# Calculating basis of null space

I have to get a basis and dimension for the null space of a matrix A: $$\begin{pmatrix} 1 & 2 & 0 & 0 & 2 & -3 \\ 2 & 2 & 2 & 2 & 2 & 2 \\ 1 & 2 & 1 & 4 & 3 & 6 \\ 3 & 4 & 3 & 6 & 5 & 8 \\ \end{pmatrix}$$

I attained the reduced row echelon form of the matrix: $$\begin{pmatrix} 1 & 0 & 0 & -6 & -2 & -13 \\ 0 & 1 & 0 & 3 & 2 & 5 \\ 0 & 0 & 1 & 4 & 1 & 9 \\ 0 & 0 & 0 & 0 & 0 & 0 \\ \end{pmatrix}$$

I know that the dimension of the null space is equal to the number of free variables, which in the case is $3$ (the last three columns). So, the dimension of the null space of $A$ is $3$.

I'm aware of this method for finding the null space: Finding the basis of a null space

However, I'm finding it hard to wrap my head around as to how I can apply it here as the $RREF(A)$ is a little more complex.

It is always the same procedure. Consider the pivots in red.

$$\begin{pmatrix} \color{red}{1} & 0 & 0 & -6 & -2 & -13 \\ 0 & \color{red}{1} & 0 & 3 & 2 & 5 \\ 0 & 0 & \color{red}{1} & 4 & 1 & 9 \\ 0 & 0 & 0 & 0 & 0 & 0 \\ \end{pmatrix}$$

We always write stuff based on the pivots. The first row would become: $$x_1-6x_4-2x_5-13x_6=0\to x_1=6x_4+2x_5+13x_6$$

Similarly for row 2 and 3,

$$x_2+3x_4+2x_5+5x_6=0\to x_2=-3x_4-2x_5-5x_6$$

$$x_3+4x_4+x_5+9x_6=0\to x_3=-4x_4-x_5-9x_6$$

For row 4, there are no pivots, so we simply have $x_4=x_4$.

Notice that since we have $6$ columns, we do indeed have a $x_5$ and $x_6$, but similarly they are not pivots, and so $x_5 = x_5$, $x_6=x_6$.

Now, we can rewrite the system as the following:

$$\begin{pmatrix} x_1 \\ x_2 \\ x_3 \\ x_4 \\ x_5 \\ x_6 \end{pmatrix}= \begin{pmatrix} 6x_4+2x_5+13x_6 \\ -3x_4-2x_5-5x_6 \\ -4x_4-x_5-9x_6 \\ x_4 \\ x_5 \\ x_6 \\ \end{pmatrix} = x_4\begin{pmatrix} 6 \\ -3 \\ -4 \\ 1 \\ 0 \\ 0 \\ \end{pmatrix} + x_5 \begin{pmatrix} 2 \\ -2 \\ -1 \\ 0 \\ 1 \\ 0 \\ \end{pmatrix} + x_6 \begin{pmatrix} 13 \\ -5 \\ -9 \\ 0 \\ 0 \\ 1 \\ \end{pmatrix}$$

So your basis for null space would be:

$$\{\begin{pmatrix} 6 \\ -3 \\ -4 \\ 1 \\ 0 \\ 0 \\ \end{pmatrix} ,\begin{pmatrix} 2 \\ -2 \\ -1 \\ 0 \\ 1 \\ 0 \\ \end{pmatrix} ,\begin{pmatrix} 13 \\ -5 \\ -9 \\ 0 \\ 0 \\ 1 \\ \end{pmatrix}\}$$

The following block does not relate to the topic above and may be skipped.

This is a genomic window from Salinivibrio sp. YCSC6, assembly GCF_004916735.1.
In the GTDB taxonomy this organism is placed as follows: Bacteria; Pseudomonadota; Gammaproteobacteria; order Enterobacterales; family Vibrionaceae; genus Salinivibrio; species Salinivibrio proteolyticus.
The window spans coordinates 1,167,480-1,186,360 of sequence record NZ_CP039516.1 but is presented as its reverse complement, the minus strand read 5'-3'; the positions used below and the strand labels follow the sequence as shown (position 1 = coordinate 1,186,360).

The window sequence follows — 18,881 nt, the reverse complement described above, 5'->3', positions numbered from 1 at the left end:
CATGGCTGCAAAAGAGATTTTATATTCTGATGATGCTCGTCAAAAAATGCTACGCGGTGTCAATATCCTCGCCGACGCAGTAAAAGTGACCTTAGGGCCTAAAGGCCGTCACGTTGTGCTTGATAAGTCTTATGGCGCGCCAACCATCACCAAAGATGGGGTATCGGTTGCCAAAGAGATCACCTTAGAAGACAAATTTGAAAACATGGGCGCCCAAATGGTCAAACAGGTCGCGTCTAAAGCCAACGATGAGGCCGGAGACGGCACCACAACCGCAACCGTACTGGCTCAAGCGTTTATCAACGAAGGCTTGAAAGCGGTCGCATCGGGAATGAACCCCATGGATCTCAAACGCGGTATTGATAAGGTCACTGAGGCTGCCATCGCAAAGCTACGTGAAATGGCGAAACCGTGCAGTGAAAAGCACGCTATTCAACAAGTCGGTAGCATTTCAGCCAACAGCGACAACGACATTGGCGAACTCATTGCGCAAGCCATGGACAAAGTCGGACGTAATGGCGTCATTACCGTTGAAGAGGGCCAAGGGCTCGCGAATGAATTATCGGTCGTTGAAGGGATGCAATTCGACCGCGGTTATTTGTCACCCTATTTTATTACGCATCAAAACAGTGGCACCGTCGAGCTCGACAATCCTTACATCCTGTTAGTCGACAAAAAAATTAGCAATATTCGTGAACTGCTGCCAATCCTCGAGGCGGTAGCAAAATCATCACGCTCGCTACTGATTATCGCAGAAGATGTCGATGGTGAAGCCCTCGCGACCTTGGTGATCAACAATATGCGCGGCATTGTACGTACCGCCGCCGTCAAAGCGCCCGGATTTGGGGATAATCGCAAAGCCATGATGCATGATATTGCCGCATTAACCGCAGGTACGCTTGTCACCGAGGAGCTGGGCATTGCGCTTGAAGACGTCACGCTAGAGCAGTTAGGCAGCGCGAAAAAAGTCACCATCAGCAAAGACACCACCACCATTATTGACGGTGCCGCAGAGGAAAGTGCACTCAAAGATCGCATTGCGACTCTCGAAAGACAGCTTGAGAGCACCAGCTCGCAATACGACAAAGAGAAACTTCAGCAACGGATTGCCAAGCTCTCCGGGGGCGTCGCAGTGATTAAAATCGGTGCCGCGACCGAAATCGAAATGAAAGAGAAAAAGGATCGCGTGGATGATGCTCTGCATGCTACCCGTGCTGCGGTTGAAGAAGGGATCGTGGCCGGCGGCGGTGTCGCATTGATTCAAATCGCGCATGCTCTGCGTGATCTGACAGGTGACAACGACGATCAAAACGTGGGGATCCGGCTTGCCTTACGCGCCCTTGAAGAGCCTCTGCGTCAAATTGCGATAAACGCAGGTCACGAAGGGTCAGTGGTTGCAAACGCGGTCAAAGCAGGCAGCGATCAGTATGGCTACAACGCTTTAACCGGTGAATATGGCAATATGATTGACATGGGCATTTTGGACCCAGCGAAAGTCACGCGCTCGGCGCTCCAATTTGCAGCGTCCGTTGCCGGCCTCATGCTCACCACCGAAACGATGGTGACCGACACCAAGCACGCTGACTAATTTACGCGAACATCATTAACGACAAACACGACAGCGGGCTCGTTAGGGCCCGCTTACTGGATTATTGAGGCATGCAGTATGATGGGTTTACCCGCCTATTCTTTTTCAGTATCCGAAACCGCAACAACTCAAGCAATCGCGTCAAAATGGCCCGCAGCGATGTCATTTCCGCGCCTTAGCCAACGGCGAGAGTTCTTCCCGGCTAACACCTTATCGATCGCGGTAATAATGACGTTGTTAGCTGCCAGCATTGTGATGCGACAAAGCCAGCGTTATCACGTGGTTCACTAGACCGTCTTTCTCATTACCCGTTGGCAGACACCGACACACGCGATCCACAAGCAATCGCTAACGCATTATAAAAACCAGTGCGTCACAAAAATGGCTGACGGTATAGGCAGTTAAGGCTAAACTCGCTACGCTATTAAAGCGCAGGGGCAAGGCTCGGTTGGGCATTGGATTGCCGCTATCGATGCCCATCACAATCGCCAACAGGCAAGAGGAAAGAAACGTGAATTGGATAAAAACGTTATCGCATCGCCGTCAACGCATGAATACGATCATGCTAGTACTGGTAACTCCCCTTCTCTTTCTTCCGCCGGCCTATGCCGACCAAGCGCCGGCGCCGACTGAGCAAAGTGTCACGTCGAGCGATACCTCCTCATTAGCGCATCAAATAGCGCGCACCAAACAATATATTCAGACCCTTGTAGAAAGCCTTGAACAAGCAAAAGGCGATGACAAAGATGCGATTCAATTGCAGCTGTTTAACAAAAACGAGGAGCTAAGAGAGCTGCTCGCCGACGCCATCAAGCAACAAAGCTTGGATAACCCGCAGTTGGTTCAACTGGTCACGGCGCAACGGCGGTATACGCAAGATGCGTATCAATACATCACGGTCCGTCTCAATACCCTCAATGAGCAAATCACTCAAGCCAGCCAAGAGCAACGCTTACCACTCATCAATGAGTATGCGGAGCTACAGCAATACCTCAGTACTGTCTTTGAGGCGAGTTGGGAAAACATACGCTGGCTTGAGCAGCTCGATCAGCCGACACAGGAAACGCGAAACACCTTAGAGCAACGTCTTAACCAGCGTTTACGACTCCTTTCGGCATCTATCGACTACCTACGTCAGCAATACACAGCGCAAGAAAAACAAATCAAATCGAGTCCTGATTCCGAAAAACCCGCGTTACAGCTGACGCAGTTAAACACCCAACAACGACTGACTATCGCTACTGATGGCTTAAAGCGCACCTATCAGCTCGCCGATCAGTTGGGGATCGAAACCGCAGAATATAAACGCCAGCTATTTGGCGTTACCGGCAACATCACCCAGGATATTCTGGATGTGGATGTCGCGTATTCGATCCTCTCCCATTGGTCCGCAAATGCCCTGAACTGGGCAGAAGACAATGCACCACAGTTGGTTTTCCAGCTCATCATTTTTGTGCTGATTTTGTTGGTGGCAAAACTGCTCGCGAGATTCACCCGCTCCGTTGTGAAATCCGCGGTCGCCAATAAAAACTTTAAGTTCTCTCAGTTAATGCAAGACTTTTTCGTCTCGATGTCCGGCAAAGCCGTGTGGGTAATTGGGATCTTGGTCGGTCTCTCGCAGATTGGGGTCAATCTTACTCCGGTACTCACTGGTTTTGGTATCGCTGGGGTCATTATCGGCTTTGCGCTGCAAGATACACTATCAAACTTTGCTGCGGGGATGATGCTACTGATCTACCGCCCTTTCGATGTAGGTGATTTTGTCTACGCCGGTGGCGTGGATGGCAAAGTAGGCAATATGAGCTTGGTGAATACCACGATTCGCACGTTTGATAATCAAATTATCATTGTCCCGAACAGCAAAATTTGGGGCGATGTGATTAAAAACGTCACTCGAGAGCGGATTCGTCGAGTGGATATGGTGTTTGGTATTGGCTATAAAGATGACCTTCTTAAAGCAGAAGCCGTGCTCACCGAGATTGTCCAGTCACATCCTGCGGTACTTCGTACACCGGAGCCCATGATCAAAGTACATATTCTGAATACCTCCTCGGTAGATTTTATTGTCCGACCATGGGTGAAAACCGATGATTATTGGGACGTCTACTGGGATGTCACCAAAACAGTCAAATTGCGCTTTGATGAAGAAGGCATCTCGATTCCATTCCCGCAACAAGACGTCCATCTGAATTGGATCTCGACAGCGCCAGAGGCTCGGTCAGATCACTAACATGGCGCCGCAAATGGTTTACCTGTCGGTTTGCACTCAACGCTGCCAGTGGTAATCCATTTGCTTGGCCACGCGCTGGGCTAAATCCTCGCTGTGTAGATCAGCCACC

The basis of the null space is very simple to achieve without any computation once the the matrix is in rref form. Just equalize the matrix

$$\begin{pmatrix} 1 & 0 & 0 & -6 & -2 & -13 \\ 0 & 1 & 0 & 3 & 2 & 5 \\ 0 & 0 & 1 & 4 & 1 & 9 \end{pmatrix}$$ by adding three more rows, consisting of zeroes except for the row's number, here you fill in a $$-1$$:

$$\begin{pmatrix} 1 & 0 & 0 & -6 & -2 & -13 \\ 0 & 1 & 0 & 3 & 2 & 5 \\ 0 & 0 & 1 & 4 & 1 & 9 \\ 0 & 0 & 0 & -1 & 0 & 0 \\ 0 & 0 & 0 & 0 & -1 & 0 \\ 0 & 0 & 0 & 0 & 0 & -1 \end{pmatrix}$$ Now exactly those column vectors containing the $$-1$$’s are a basis for the kernel of the matrix.

Edit:

If the matrix in rref is not already quadratic expand the matrix to a quadratic one as follows. Each row of the matrix starts with a $$1$$. Now if this $$1$$ is in position $$k$$, that row would be the $$k^{\mathrm{th}}$$ row of the expanded matrix. To achieve the desired quadratic matrix fill up all the remaining lines by zeroes except of the row number's position: place a $$-1$$ there. If for example we have $$\begin{pmatrix} 0 & 1 & 0 & 0 & -2 & -13 \\ 0 & 0 & 0 & 1 & 2 & 5 \\ 0 & 0 & 1 & 0 & 1 & 9 \\ \end{pmatrix}$$ start with $$\begin{pmatrix} .&.&.&.&.&.\\ 0 & 1 & 0 & 0 & -2 & -13 \\ 0 & 0 & 1 & 0 & 1 & 9 \\ 0 & 0 & 0 & 1 & 2 & 5 \\ .&.&.&.&.&.\\ .&.&.&.&.&.\\ \end{pmatrix}.$$ Now fill in the gaps: $$\begin{pmatrix} -1&0&0&0&0&0\\ 0 & 1 & 0 & 0 & -2 & -13 \\ 0 & 0 & 1 & 0 & 1 & 9 \\ 0 & 0 & 0 & 1 & 2 & 5 \\ 0&0&0&0&-1&0\\ 0&0&0&0&0&-1\\ \end{pmatrix}.$$ Now the column vectors which contain the $$-1$$'s, that is the first, and fifth ant sixth of that matrix are a basis for the kernel of the matrix.

• How does this work? Do we just multiply by -1 all other entries and make the -1 to 1?
– user634512
Jun 13 '19 at 11:38